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Two Escapes: Capt. Jack Ilfrey

DAYTON, Ohio - Capt. Jack Ilfrey’s service coat. His winged boot for evading in France is on the left breast pocket. This is part of the Winged Boot: Escape and Evasion in World War II exhibit in the World War II Gallery at the National Museum of the U.S. Air Force. (U.S. Air Force photo)

DAYTON, Ohio - Capt. Jack Ilfrey’s service coat. His winged boot for evading in France is on the left breast pocket. This is part of the Winged Boot: Escape and Evasion in World War II exhibit in the World War II Gallery at the National Museum of the U.S. Air Force. (U.S. Air Force photo)

Ilfrey in front of his P-38 “Happy Jack’s Go-Buggy.” (U.S. Air Force photo)

Ilfrey in front of his P-38 “Happy Jack’s Go-Buggy.” (U.S. Air Force photo)

Ilfrey wearing the clothing that the Voileau family gave him. (U.S. Air Force photo)

Ilfrey wearing the clothing that the Voileau family gave him. (U.S. Air Force photo)

One route to safety for evaders was to board foreign vessels. (U.S. Air Force photo)

One route to safety for evaders was to board foreign vessels. (U.S. Air Force photo)

Helpers faced great danger. Protecting their identity could mean the difference between life and death. (U.S. Air Force photo)

Helpers faced great danger. Protecting their identity could mean the difference between life and death. (U.S. Air Force photo)

This poster reminds aircrews to bring their E&E aids with them and what could happen if they did not. (U.S. Air Force photo)

This poster reminds aircrews to bring their E&E aids with them and what could happen if they did not. (U.S. Air Force photo)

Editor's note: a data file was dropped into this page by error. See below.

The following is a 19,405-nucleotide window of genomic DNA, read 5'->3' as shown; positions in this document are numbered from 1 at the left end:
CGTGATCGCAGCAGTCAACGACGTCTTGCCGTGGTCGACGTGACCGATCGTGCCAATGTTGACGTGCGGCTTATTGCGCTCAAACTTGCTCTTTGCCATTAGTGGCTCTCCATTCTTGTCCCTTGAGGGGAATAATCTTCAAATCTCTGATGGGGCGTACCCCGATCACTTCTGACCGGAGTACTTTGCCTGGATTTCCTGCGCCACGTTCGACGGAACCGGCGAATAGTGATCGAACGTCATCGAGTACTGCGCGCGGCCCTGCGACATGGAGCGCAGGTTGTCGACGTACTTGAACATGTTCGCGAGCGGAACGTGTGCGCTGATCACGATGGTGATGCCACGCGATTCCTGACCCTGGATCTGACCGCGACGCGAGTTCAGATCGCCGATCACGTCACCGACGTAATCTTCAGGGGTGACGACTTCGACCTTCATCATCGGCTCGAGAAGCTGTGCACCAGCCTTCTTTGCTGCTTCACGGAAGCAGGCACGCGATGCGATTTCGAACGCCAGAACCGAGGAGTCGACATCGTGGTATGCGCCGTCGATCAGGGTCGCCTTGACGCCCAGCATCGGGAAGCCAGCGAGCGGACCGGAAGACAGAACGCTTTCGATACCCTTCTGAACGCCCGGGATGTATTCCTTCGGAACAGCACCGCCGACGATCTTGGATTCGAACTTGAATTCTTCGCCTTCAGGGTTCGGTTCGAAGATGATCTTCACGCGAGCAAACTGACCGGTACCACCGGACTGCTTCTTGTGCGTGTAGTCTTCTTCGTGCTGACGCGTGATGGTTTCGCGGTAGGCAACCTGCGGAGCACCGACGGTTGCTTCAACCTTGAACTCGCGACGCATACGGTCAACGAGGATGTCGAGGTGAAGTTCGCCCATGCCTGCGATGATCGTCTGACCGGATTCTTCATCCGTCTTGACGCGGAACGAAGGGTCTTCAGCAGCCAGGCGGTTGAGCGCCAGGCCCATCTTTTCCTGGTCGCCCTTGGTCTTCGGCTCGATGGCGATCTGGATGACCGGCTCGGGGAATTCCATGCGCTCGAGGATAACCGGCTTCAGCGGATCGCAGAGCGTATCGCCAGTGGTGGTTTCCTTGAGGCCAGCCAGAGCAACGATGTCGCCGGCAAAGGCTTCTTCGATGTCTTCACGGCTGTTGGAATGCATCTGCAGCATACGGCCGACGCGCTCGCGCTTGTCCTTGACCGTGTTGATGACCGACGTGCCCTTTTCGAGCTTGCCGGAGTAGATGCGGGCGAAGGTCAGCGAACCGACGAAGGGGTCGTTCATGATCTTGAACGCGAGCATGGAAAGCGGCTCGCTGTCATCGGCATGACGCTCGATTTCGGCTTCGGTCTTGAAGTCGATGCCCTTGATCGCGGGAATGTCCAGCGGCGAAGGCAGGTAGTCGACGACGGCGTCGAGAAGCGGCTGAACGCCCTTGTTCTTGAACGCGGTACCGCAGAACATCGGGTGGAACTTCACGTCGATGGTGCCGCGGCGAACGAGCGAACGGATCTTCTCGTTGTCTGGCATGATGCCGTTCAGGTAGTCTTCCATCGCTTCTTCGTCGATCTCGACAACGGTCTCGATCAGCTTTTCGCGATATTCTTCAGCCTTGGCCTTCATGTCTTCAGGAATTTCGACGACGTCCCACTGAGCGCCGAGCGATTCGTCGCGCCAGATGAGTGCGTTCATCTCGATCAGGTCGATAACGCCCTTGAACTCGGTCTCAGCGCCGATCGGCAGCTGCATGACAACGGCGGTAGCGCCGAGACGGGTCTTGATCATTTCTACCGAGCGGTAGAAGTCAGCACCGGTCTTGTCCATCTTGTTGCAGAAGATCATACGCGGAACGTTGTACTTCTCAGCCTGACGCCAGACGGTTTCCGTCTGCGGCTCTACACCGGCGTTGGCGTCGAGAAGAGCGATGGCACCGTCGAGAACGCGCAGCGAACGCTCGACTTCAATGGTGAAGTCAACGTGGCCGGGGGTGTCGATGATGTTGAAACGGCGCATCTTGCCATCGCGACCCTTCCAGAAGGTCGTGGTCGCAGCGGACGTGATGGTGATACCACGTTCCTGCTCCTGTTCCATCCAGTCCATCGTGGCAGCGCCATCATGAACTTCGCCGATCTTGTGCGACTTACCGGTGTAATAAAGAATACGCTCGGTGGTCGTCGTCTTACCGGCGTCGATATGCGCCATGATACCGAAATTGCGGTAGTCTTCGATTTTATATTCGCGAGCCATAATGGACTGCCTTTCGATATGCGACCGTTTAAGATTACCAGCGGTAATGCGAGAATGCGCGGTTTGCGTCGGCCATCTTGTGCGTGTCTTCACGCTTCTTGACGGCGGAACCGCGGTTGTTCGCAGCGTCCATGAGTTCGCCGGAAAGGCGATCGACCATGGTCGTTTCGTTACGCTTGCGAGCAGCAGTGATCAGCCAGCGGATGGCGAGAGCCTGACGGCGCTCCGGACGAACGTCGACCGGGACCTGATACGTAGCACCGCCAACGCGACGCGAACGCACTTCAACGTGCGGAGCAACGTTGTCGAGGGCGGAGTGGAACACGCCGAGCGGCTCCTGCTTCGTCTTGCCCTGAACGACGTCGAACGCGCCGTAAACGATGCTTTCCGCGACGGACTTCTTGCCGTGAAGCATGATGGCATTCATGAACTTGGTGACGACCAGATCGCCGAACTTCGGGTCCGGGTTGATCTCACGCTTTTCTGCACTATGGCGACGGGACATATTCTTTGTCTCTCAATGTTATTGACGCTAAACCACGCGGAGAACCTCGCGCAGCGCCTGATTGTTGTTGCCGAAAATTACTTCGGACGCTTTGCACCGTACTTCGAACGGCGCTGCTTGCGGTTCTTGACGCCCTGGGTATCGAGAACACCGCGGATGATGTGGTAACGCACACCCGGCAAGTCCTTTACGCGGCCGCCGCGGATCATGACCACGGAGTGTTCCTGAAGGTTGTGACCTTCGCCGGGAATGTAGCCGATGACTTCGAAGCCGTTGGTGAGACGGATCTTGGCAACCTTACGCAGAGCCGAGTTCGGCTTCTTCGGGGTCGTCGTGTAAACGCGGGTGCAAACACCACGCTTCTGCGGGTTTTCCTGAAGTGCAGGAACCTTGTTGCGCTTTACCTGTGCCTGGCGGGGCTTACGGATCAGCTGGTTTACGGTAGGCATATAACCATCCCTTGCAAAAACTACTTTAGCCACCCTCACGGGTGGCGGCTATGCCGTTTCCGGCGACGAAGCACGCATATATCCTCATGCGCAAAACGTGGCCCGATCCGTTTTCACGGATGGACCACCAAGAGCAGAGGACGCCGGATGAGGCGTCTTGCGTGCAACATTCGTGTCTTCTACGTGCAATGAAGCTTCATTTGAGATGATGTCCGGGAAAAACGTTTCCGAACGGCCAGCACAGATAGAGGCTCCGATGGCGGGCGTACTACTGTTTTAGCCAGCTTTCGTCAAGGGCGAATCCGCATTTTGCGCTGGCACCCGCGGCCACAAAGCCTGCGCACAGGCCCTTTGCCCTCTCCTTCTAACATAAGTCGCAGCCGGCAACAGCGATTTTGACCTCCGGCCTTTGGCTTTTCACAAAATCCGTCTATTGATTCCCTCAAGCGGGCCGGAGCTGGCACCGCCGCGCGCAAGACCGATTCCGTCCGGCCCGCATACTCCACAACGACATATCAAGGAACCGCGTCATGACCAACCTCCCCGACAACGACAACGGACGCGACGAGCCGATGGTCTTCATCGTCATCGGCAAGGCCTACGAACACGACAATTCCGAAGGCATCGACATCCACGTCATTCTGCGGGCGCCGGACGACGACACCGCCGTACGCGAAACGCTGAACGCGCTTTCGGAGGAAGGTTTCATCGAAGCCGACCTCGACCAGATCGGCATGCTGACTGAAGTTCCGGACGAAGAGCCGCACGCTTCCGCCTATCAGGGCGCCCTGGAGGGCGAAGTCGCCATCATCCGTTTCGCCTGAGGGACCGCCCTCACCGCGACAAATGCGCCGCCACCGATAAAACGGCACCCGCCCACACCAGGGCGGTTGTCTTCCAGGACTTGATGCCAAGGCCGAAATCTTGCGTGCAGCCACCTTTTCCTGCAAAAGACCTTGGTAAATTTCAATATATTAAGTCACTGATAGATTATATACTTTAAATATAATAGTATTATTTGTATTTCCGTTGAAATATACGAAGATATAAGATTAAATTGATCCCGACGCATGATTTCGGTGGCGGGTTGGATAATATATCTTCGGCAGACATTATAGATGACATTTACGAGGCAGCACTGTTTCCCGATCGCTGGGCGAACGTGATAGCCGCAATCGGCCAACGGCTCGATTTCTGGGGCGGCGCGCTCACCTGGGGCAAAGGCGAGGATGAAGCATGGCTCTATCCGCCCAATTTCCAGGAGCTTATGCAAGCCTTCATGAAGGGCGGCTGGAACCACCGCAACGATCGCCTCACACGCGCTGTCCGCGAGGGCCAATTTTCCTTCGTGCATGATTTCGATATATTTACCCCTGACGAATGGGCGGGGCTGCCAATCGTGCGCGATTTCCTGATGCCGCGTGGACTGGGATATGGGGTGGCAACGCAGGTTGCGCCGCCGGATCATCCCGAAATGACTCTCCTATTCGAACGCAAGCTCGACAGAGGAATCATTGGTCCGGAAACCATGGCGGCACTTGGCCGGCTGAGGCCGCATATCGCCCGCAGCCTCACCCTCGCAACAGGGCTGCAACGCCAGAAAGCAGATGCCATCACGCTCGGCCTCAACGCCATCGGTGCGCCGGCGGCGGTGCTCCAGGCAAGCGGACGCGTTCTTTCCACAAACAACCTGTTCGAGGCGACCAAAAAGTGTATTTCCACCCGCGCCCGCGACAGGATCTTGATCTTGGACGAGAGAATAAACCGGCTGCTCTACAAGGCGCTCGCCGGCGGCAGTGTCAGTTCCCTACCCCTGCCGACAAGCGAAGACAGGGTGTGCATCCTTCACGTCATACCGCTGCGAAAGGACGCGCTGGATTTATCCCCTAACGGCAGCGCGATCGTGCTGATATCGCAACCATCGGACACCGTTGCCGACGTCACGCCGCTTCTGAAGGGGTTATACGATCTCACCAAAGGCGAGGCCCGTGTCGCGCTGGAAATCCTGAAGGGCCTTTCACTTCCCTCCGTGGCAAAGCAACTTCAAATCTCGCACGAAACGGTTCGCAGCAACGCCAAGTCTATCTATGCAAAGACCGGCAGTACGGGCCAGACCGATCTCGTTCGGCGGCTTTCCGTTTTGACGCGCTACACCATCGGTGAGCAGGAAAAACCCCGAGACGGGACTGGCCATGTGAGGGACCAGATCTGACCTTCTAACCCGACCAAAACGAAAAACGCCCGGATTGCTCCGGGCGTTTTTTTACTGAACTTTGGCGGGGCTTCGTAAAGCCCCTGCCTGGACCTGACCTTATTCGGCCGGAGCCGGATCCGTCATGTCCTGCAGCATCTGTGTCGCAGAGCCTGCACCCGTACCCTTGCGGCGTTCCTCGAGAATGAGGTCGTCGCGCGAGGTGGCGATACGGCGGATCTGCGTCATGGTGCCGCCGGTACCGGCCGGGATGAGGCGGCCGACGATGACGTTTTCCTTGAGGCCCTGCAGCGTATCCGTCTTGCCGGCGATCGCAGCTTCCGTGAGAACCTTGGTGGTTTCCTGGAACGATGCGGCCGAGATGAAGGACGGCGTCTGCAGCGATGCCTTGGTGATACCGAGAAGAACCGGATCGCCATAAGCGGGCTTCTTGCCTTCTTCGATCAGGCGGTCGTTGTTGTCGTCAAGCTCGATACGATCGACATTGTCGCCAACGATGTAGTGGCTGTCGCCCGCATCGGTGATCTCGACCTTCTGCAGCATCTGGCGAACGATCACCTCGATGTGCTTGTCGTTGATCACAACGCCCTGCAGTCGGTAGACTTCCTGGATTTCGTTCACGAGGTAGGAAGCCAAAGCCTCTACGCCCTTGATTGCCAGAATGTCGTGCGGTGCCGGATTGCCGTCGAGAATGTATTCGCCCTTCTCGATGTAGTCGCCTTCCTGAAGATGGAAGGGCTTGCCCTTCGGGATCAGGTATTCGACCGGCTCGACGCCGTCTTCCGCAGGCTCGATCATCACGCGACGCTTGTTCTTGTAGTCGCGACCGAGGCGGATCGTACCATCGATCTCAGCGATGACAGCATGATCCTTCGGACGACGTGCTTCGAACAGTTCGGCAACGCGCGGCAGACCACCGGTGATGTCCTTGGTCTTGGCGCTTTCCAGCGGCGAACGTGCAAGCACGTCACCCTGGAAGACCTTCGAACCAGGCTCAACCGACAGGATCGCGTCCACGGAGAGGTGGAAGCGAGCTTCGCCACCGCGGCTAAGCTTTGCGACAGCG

Ilfrey's MIS-X report. (U.S. Air Force photo)

Ilfrey's MIS-X report. (U.S. Air Force photo)

Capt. Jack Ilfrey, an ace who ended the war with eight victories, twice escaped capture. In November 1942, on a ferry flight from England to North Africa, Ilfrey diverted to an airfield in neutral Portugal because of a malfunctioning drop tank. The Portuguese seized his P-38 and Ilfrey was to be interned. However, while sitting in the cockpit showing the Portuguese how to fly the now refueled aircraft, Ilfrey quickly started it up, took off and flew it to Gibraltar. 

On June 12, 1944, six days after the Allies invaded Normandy, Capt. Ilfrey was shot down by anti-aircraft fire while strafing a train near Angers, France. After bailing out of his burning P-38, he evaded until he met Jean Voileau. His family, at great risk to themselves, hid Ilfrey for two weeks in their home. The Voileau family gave him food, clothing, false identification, and a bicycle. 

Ilfrey posed as a deaf and mute French farmer named "Jacques Robert." Helped by several French civilians along the way, he rode the bicycle about 150 miles to friendly lines in Normandy. Unlike most successful evaders, Ilfrey returned to fly combat missions over Europe until the war ended.
 

Click here to return to Winged Boot: Escape and Evasion in World War II.

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